Mixed CD-Greg Burgas

For some obscure reason, I was singing “Istanbul (not Constantinople)” in the locker room of the Albany Y a few weeks ago. I noted to one of my compatriots, Phil, that the original came out in 1953, the year I was born, but I didn’t know who performed it. (It turned out to be the Four Lads. It entered the charts on 10/17 and went to #10.) Please know that I don’t USUALLY go around singing “Istanbul”.

I’m involved in this CD exchange among two dozen bloggers, organized by Chris “Lefty” Brown (May 23). The first disc to arrive was on that same day from a guy named Greg Burgas, and what’s on it? “Istanbul”! It’s the They Might Be Giants version (which I own), but still pretty spooky.

It’s a pretty eclectic mix from Delenda Est Carthago, the name of his blog. Some of it I liked a lot. The title cut is a relatively obscure Diana Ross and the Supremes hit, “Forever Came Today,” a fine song (though how that defines the theme of the disc, I’m not quite sure yet.) Only two songs I didn’t care for, and I attribute that to a generational thing. (A Fred Hembeck lets me know that I’m the second oldest one in the exchange; he has 5 weeks on me.) One was Ugly in the Morning, an apt description of the Faith No More song, and the other some Jane’s Addiction song that would have driven me to drugs if I didn’t have willpower.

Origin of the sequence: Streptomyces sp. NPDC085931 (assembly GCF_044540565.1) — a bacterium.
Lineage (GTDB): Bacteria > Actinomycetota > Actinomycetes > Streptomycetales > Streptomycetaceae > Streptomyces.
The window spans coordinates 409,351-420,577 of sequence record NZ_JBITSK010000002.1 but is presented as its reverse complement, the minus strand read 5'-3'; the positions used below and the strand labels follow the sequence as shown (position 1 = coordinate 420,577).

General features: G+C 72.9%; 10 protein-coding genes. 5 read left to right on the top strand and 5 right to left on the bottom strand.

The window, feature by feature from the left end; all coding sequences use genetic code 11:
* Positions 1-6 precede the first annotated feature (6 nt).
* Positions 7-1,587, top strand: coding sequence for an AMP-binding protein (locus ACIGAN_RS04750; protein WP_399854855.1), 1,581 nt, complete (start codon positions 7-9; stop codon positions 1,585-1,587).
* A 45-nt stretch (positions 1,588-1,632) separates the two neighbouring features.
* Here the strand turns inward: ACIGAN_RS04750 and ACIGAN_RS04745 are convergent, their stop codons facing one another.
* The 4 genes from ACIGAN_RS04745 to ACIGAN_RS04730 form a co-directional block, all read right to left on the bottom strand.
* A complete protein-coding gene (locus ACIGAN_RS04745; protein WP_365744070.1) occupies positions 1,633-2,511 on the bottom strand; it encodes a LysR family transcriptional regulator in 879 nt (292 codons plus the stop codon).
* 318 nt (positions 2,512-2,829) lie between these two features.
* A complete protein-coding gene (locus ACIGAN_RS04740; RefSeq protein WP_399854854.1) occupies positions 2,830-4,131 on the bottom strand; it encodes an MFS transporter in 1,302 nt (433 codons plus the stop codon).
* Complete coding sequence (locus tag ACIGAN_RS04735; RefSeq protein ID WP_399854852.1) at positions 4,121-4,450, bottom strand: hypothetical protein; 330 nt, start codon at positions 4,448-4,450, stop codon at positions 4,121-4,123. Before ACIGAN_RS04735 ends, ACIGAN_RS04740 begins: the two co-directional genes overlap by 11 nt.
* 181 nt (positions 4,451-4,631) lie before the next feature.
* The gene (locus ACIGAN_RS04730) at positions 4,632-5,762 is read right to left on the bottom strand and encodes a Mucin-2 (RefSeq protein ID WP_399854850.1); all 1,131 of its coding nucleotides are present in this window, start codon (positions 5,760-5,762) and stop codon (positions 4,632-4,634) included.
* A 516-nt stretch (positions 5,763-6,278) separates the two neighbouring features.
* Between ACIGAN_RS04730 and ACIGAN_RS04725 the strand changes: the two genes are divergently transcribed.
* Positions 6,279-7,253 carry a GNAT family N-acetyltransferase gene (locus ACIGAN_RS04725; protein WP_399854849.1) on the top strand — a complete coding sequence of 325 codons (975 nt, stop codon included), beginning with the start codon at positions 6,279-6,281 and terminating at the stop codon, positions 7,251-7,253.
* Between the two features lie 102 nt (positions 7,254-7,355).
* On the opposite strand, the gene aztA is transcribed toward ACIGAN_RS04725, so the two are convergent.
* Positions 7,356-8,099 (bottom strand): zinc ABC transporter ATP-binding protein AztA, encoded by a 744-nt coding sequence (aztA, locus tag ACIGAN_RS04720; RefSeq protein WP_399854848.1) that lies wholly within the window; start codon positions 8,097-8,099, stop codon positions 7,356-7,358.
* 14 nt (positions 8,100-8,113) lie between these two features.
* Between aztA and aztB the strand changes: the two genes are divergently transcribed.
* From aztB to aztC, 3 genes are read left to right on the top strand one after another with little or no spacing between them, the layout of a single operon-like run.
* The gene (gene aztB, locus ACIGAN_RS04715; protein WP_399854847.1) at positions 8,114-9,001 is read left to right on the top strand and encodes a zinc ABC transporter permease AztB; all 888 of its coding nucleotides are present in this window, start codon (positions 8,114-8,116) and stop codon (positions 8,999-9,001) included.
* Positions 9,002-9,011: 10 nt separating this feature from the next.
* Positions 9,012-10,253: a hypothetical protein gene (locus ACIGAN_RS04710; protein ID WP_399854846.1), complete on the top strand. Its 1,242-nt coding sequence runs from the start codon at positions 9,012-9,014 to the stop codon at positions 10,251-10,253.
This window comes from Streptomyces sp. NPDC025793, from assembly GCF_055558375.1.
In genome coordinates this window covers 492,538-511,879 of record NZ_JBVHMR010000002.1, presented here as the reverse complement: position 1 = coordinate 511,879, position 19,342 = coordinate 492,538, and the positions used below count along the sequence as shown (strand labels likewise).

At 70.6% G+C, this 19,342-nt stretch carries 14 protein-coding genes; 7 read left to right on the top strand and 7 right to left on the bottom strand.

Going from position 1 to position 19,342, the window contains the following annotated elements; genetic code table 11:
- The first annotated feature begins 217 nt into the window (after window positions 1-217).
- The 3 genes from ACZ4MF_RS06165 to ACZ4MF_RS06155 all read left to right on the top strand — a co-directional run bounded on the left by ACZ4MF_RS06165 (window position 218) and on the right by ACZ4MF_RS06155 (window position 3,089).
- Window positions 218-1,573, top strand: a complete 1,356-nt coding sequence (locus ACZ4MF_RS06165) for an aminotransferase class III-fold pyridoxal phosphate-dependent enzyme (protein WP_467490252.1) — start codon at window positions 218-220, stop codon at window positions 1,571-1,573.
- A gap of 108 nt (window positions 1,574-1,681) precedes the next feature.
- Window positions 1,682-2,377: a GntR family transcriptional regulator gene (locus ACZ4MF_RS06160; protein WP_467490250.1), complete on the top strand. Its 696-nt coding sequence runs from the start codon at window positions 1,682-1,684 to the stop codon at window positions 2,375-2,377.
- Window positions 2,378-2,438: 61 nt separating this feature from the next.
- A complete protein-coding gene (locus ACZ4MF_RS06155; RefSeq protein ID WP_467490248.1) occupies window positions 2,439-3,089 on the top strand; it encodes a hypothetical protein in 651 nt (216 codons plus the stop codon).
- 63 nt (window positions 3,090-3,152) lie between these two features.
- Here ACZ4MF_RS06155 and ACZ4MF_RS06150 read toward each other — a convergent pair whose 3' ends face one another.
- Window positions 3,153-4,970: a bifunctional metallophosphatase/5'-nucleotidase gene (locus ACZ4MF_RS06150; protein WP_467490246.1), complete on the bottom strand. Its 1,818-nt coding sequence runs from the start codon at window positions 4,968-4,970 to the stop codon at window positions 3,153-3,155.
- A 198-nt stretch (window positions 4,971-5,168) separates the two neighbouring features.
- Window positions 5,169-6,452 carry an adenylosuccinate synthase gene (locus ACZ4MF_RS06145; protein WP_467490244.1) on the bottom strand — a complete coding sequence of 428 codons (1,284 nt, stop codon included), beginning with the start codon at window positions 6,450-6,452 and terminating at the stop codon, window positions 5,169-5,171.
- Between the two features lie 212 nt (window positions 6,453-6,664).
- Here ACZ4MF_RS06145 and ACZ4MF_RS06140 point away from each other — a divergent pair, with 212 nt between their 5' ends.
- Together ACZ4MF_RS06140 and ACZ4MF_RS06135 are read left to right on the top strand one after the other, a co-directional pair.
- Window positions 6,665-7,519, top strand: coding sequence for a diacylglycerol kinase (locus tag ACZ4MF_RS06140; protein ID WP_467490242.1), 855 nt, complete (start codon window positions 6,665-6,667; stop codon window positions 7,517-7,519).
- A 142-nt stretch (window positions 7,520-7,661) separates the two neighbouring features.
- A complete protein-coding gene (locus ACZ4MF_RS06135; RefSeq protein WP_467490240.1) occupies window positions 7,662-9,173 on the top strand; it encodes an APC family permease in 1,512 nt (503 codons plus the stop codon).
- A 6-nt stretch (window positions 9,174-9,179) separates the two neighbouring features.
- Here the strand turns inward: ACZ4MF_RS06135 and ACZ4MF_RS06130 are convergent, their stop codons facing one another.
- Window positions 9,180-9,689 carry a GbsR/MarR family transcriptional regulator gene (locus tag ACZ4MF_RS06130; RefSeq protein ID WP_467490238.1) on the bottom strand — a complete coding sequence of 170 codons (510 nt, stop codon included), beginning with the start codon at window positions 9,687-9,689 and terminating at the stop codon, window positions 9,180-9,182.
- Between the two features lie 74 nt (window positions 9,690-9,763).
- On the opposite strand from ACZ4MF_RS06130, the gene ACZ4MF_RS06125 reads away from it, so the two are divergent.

On the other hand, a lot of stuff worked. Alison Krauss’ Down to the River to Pray (the second O Brother cut on the disc) oddly segues nicely with the guitar noodling in the beginning of a song by the hard rockin’ Cinderella! Who knew? There are other links like that throughout.

But for me, THE find was: “Somewhere between a 1930s Cuban dance orchestra, a classical chamber music ensemble, a Brasilian marching street band and Japanese film noir is the 12-piece Pink Martini. Tasty. I want MORE.

(Oh, and I just figured out WHY Greg was first – his wife just had a baby. Congrats, Greg, but did you think having a baby might interfere with blogging and making mixed CDs? Can’t understand THAT.)